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Nidah 24

    • Question: If a woman aborted a Guf Atum she does not have Tum'as Leidah. Rebbi explains that a Guf Atum is a body which is missing parts that are vital to its existence. There is an argument as to which missing parts are termed "vital to existence." Rebbi Zakai rules that a body missing the feet, from the knees down, is already called a Guf Atum. Rebbi Yanai explains that the legs must be missing before we can rule that the mother is Tehorah. Rebbi Yosi Ben Yehoshua claims that only if a body is missing the lower torso up until the belly button, can we call it a Guf Atum. The Gemara explains that these opinions depend upon the general question as to whether a Treifah can live or not. Rebbi Zakai rules that a Treifah cannot live. The other Amoraim rule that a Treifah can live. According to them, a trunk which has legs above the knees will be Metamei the mother, for although it is a Treifah, it is a viable offspring.

      The RAMBAM rules that a Treifah cannot live. Based upon this logic, he should rule that a trunk with legs cut off above the knees should not be Metamei Leidah, since it constitutes a Guf Atum. However, the RAMBAM (Hilchos Isurei Bi'ah 10:11) rules, "If the trunk was missing from the belly button and below it is Atum." As the MAGID MISHNAH asks, since the RAMBAM rules that a Treifah cannot live, the child should not be Metamei Leidah even if it is missing its legs only from the knees down!

    • Answer: The RAMBAN; RASHBA and RITVA all ask, why should the ability of the fetus to live determine whether a woman has Tum'as Leidah or not? We rule that Tum'as Leidah applies even if a woman gives birth to a stillborn baby! Also, Rava rules that a baby with a hole in the esophagus will make the mother Temei'ah; this is surely a Treifah!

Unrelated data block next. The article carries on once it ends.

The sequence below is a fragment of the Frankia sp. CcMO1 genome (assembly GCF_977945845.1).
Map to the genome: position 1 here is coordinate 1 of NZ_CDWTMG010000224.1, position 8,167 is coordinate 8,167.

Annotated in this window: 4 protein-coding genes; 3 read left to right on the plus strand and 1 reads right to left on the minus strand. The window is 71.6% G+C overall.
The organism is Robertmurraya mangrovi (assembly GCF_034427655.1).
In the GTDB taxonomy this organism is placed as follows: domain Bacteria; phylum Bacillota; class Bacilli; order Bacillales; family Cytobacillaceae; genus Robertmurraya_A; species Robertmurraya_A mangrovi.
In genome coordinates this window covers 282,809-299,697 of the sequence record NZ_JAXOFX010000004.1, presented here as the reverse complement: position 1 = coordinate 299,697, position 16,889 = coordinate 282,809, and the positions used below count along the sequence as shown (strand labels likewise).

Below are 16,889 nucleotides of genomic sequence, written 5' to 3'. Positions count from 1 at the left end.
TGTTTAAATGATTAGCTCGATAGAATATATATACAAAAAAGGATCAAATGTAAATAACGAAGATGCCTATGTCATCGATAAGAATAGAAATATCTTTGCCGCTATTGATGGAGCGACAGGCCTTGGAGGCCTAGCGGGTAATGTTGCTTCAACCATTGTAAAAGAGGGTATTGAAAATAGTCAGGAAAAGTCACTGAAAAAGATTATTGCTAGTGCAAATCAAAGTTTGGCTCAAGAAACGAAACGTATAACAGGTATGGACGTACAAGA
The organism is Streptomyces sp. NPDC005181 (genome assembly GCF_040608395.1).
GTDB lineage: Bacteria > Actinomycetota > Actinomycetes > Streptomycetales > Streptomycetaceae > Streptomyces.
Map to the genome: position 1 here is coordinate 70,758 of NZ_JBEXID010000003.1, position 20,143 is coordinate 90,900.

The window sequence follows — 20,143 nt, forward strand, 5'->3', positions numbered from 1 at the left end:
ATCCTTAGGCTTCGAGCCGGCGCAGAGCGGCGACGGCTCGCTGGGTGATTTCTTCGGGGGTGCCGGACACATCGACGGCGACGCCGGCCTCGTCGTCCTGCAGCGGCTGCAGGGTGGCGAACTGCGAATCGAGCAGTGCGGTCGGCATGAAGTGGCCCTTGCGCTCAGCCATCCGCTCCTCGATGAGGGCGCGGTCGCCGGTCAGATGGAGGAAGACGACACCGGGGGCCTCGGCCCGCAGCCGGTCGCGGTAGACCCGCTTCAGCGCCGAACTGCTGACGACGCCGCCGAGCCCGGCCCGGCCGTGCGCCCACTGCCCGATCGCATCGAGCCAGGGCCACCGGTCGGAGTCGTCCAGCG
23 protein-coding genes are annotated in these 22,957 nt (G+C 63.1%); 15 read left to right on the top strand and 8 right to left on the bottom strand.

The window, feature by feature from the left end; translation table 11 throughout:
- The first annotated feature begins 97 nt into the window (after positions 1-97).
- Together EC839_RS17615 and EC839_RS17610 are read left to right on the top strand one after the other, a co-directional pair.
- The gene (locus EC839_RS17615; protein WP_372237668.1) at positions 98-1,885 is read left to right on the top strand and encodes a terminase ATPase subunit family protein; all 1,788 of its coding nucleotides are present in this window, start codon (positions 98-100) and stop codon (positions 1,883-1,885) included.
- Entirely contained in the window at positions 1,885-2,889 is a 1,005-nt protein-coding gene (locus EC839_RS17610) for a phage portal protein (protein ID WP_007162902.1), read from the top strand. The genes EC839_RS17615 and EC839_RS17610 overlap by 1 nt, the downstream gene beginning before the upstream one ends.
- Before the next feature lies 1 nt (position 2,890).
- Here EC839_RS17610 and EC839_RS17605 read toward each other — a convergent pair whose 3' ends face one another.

These RISHONIM therefore explain that the Amoraim who argue as to what constitutes a Guf Atum did not rule that Tum'as Leidah is dependent on the baby being a Treifah or not. They merely were trying to determine what Rebbi meant by defining a Guf Atum as "A child missing enough of its body to cause its death." The Amora'im are explaining this statement based on the Halachah of whether a Treifah can live or not -- not that the fact that it will die causes the mother not to be Temei'ah Leidah. The RAMBAM apparently explained the Sugya in this manner as well. He therefore ruled that Tum'as Leidah is not dependent upon whether the child can live or not.


    • Question: Rabban Gamliel rules that if a woman miscarried a snake-like mass, she does not have Tum'as Leidah. Rebbi Yehoshua rules that she does. From the words of the Gemara earlier (Daf 23a), it appears that their argument revolves around the argument between Rebbi Meir and the Chachamim as to whether a woman is Temei'ah Leidah if she gives birth to what looks like an animal (Mishnah 21a), and a snake is the same as any other animal.

      The RAMBAM rules (Hilchos Isurei Bi'ah 10:8,9) rules like the Chachamim: If a woman miscarries an animal-like mass, but it has a human face, it is Metamei the mother. If the face lacked some human features, the mother does not have Tum'as Leidah. The RAMBAM then rules (Halachah 10) "If a woman miscarried a snake-like mass, she *does* have Tum'as Leidah, since the eye socket of a snake looks like the eye socket of a human being."

      As the RA'AVAD (ad.loc.) asks, Rebbi Yehoshua obviously rules like Rebbi Meir, that even one human feature (the eye socket) is sufficient in order to Metamei the mother. Since the RAMBAM rules like Chachamim, how can he rule that a snake-face is Metamei?

    • Answer: We may propose an answer based on the words of Tosfos (23b DH she'Rebbi Meir), who explains that there are three categories of offspring:
  2. Entirely human-like. (2) Entirely animal-like (3) With mixed features. If the fetus has mixed features, even Rebbi Meir requires that many, or all of its features be human-like in order it to bring about Tum'as Leidah (see Chart #4). However, if all of its features are animal-like, it will be Metamei Leidah as an animal, according to Rebbi Meir even though it does not resemble a human in the least.

    The Gemara earlier (23a) and in our Sugya implies that the snake is unique among all the creatures of the world in the fact that both its eyeball and its eye socket are round, like a man's. Rebbi Yehoshua is then saying that the Chachamim agree, for this reason, that the birth of a snake brings about Tum'as Leidah even though it is an animal. Human-like features are only necessary if the child has a mixture of features. Therefore, although the Rambam rules like the Chachamim of Rebbi Meir, he is justified in quoted the ruling of Rebbi Yehoshua that the birth of a snake-like child brings about Tum'as Leidah!

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